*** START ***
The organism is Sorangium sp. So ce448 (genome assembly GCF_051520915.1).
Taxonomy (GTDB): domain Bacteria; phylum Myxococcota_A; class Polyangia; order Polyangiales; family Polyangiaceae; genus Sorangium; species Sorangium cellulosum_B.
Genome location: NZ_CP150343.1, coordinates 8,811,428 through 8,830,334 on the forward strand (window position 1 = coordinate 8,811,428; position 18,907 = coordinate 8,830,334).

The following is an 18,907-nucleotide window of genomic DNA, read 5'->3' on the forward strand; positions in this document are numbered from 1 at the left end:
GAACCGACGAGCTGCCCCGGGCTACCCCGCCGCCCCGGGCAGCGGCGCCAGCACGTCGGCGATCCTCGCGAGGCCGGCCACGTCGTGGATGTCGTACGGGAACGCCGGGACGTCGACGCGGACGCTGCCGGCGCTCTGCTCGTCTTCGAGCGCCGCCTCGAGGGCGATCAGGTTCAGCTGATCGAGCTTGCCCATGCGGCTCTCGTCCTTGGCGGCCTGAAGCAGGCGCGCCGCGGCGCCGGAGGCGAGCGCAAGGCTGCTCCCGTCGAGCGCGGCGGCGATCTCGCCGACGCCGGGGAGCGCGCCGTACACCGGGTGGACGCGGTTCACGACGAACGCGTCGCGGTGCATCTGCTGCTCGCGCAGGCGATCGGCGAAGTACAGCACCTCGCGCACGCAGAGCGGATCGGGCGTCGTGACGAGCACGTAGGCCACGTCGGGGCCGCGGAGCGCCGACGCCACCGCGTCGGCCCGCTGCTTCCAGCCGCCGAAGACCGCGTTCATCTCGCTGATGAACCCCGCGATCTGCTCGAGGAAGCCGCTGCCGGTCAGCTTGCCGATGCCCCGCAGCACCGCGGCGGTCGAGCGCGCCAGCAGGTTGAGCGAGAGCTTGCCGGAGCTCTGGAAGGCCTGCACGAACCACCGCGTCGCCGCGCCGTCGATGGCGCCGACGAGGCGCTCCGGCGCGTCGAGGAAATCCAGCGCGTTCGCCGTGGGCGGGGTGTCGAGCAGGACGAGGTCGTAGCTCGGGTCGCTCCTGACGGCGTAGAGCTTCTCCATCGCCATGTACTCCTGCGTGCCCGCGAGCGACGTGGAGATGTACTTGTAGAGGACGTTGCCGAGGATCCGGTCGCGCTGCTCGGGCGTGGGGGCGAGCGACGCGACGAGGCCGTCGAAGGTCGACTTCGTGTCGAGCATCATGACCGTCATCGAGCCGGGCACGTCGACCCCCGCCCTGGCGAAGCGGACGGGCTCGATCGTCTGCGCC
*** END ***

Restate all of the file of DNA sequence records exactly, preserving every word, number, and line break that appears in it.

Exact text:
The organism is Sorangium sp. So ce448 (genome assembly GCF_051520915.1).
Taxonomy (GTDB): domain Bacteria; phylum Myxococcota_A; class Polyangia; order Polyangiales; family Polyangiaceae; genus Sorangium; species Sorangium cellulosum_B.
Genome location: NZ_CP150343.1, coordinates 8,811,428 through 8,830,334 on the forward strand (window position 1 = coordinate 8,811,428; position 18,907 = coordinate 8,830,334).

The following is an 18,907-nucleotide window of genomic DNA, read 5'->3' on the forward strand; positions in this document are numbered from 1 at the left end:
GAACCGACGAGCTGCCCCGGGCTACCCCGCCGCCCCGGGCAGCGGCGCCAGCACGTCGGCGATCCTCGCGAGGCCGGCCACGTCGTGGATGTCGTACGGGAACGCCGGGACGTCGACGCGGACGCTGCCGGCGCTCTGCTCGTCTTCGAGCGCCGCCTCGAGGGCGATCAGGTTCAGCTGATCGAGCTTGCCCATGCGGCTCTCGTCCTTGGCGGCCTGAAGCAGGCGCGCCGCGGCGCCGGAGGCGAGCGCAAGGCTGCTCCCGTCGAGCGCGGCGGCGATCTCGCCGACGCCGGGGAGCGCGCCGTACACCGGGTGGACGCGGTTCACGACGAACGCGTCGCGGTGCATCTGCTGCTCGCGCAGGCGATCGGCGAAGTACAGCACCTCGCGCACGCAGAGCGGATCGGGCGTCGTGACGAGCACGTAGGCCACGTCGGGGCCGCGGAGCGCCGACGCCACCGCGTCGGCCCGCTGCTTCCAGCCGCCGAAGACCGCGTTCATCTCGCTGATGAACCCCGCGATCTGCTCGAGGAAGCCGCTGCCGGTCAGCTTGCCGATGCCCCGCAGCACCGCGGCGGTCGAGCGCGCCAGCAGGTTGAGCGAGAGCTTGCCGGAGCTCTGGAAGGCCTGCACGAACCACCGCGTCGCCGCGCCGTCGATGGCGCCGACGAGGCGCTCCGGCGCGTCGAGGAAATCCAGCGCGTTCGCCGTGGGCGGGGTGTCGAGCAGGACGAGGTCGTAGCTCGGGTCGCTCCTGACGGCGTAGAGCTTCTCCATCGCCATGTACTCCTGCGTGCCCGCGAGCGACGTGGAGATGTACTTGTAGAGGACGTTGCCGAGGATCCGGTCGCGCTGCTCGGGCGTGGGGGCGAGCGACGCGACGAGGCCGTCGAAGGTCGACTTCGTGTCGAGCATCATGACCGTCATCGAGCCGGGCACGTCGACCCCCGCCCTGGCGAAGCGGACGGGCTCGATCGTCTGCGCC